The evolution of minimally invasive techniques has allowed surgeons to perform smaller decompressions for interbody fusion, with reduced muscle retraction, preservation of interspinous ligaments, shorter hospitalization, and faster recovery rates. Several studies have compared open to minimally invasive transforaminal lumbar interbody fusion (MITLIF) procedures, showing equivalent results in long-term follow up.5-9 The fact that more lamina are preserved, and that the contralateral facet is preserved, might have a bearing on its ability to regain lumbar lordosis after MITLIF, compared to open decompression with bilateral facetectomies.10

Another factor that has not been taken in consideration in decision-making for MITLIF is the type of lumbar lordosis, as different lumbar shapes might need a different surgical strategy.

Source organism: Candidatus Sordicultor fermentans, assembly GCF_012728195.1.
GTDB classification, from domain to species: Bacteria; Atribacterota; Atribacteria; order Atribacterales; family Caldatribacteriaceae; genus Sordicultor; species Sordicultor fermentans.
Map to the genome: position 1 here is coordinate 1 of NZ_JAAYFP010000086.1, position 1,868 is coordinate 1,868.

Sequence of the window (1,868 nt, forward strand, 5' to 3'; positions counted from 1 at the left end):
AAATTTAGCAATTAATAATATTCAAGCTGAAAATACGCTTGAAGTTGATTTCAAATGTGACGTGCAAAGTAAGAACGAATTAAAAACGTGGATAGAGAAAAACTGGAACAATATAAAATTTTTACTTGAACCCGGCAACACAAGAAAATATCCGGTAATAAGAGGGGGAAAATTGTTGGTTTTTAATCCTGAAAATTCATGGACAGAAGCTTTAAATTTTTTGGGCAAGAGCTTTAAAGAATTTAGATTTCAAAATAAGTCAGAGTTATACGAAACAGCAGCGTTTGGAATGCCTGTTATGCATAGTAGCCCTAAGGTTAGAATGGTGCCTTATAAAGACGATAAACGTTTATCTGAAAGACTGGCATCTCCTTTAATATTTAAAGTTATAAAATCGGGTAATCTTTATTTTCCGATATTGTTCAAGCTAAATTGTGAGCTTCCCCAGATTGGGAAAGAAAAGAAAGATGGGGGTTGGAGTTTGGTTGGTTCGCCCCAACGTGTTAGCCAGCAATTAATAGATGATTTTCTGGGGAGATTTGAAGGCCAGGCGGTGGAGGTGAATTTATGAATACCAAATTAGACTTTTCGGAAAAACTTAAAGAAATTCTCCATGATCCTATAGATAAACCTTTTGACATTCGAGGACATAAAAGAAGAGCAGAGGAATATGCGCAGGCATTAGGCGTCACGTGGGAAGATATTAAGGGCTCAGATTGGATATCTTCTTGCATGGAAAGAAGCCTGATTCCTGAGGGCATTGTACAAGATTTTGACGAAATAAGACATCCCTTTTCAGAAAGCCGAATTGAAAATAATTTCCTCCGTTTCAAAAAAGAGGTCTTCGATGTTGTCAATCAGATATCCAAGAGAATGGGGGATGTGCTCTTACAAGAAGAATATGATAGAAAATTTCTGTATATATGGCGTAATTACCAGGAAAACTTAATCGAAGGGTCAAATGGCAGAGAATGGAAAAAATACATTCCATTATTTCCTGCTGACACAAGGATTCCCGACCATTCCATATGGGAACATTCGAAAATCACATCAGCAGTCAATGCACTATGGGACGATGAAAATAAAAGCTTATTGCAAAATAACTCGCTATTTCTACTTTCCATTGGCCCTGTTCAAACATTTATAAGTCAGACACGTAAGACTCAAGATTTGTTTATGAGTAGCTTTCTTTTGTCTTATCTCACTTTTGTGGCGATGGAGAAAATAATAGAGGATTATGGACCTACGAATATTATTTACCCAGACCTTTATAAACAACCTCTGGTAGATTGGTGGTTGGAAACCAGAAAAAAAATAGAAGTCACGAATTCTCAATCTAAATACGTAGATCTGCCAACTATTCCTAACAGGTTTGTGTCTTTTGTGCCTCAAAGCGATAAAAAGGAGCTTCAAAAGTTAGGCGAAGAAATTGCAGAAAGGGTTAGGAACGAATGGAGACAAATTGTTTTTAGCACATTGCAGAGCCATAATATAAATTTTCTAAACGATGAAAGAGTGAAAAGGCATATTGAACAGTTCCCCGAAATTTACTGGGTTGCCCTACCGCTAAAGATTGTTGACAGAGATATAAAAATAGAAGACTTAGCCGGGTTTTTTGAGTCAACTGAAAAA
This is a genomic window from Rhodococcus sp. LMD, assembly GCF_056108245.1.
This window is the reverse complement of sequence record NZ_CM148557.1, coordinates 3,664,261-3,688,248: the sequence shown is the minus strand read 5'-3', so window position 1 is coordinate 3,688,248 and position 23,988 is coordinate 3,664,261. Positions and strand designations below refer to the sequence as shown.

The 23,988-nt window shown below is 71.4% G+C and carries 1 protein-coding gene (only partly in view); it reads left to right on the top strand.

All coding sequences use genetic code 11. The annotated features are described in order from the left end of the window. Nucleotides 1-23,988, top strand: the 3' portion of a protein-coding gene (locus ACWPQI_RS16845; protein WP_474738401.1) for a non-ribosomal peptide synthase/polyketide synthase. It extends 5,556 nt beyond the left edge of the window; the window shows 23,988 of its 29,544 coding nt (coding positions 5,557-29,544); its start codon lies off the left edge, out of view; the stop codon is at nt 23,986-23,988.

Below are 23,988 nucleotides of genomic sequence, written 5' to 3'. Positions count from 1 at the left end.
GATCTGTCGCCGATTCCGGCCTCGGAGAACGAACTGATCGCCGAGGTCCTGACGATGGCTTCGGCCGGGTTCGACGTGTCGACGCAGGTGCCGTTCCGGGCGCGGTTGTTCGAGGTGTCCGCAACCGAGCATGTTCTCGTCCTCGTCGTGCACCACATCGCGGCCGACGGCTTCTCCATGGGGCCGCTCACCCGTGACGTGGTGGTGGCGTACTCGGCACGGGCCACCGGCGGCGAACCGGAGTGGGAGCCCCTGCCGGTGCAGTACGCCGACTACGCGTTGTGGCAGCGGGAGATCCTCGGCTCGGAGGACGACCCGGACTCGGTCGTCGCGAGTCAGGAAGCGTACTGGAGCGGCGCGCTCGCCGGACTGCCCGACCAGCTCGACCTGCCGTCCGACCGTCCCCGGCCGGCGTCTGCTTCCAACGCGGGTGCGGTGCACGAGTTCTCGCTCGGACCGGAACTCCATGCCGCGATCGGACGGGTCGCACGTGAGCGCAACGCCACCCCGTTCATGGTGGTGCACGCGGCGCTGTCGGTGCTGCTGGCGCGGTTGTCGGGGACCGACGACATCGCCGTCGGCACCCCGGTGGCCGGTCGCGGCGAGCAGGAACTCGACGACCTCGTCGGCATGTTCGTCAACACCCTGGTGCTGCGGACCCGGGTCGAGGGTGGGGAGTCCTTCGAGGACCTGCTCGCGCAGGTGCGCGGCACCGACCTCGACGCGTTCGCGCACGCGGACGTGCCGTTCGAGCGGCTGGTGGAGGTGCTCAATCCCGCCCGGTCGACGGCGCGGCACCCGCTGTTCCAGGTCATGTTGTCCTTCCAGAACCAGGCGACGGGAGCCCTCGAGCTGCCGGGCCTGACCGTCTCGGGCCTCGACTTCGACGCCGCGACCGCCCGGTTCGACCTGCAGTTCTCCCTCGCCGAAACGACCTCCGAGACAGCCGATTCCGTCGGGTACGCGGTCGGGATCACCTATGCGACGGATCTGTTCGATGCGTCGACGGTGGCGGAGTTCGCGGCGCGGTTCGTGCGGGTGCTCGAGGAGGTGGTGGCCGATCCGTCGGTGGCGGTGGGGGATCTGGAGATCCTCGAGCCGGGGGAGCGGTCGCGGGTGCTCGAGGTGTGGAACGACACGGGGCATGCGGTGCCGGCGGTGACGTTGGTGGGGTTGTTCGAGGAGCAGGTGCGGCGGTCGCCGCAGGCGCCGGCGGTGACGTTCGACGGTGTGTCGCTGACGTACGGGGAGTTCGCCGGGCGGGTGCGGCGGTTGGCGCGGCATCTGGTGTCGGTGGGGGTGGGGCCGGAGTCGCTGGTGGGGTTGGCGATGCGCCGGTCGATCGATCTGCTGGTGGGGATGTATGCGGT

This study evaluates the capacity of minimally invasive unilateral TLIF to improve lumbar lordosis, and to determine whether cage shape and preoperative lumbosacral alignment have an influence on final radiographic outcomes.


This study is a retrospective analysis from a database of cases collected prospectively, from a single center, between 2010 and 2012. Informed consent was obtained from all patients, and the Institutional Review Board approved this study. (089852/2013).

The group consisted of 70 patients (37 male, 33 female, mean age 43 years) who underwent one or two level posterior lumbosacral fusion with unilateral interbody support using a minimally invasive, muscle-splitting approach. The surgical strategy consisted of midline and paravertebral muscle preservation, and unilateral facetectomy for decompression and cage insertion, followed by bilateral pedicle screw instrumentation.

Diagnosis included degenerative spondylolisthesis (19 cases) and symptomatic disc degeneration with or without lumbar stenosis (51 cases), which would require fusion according to the institution's protocol.4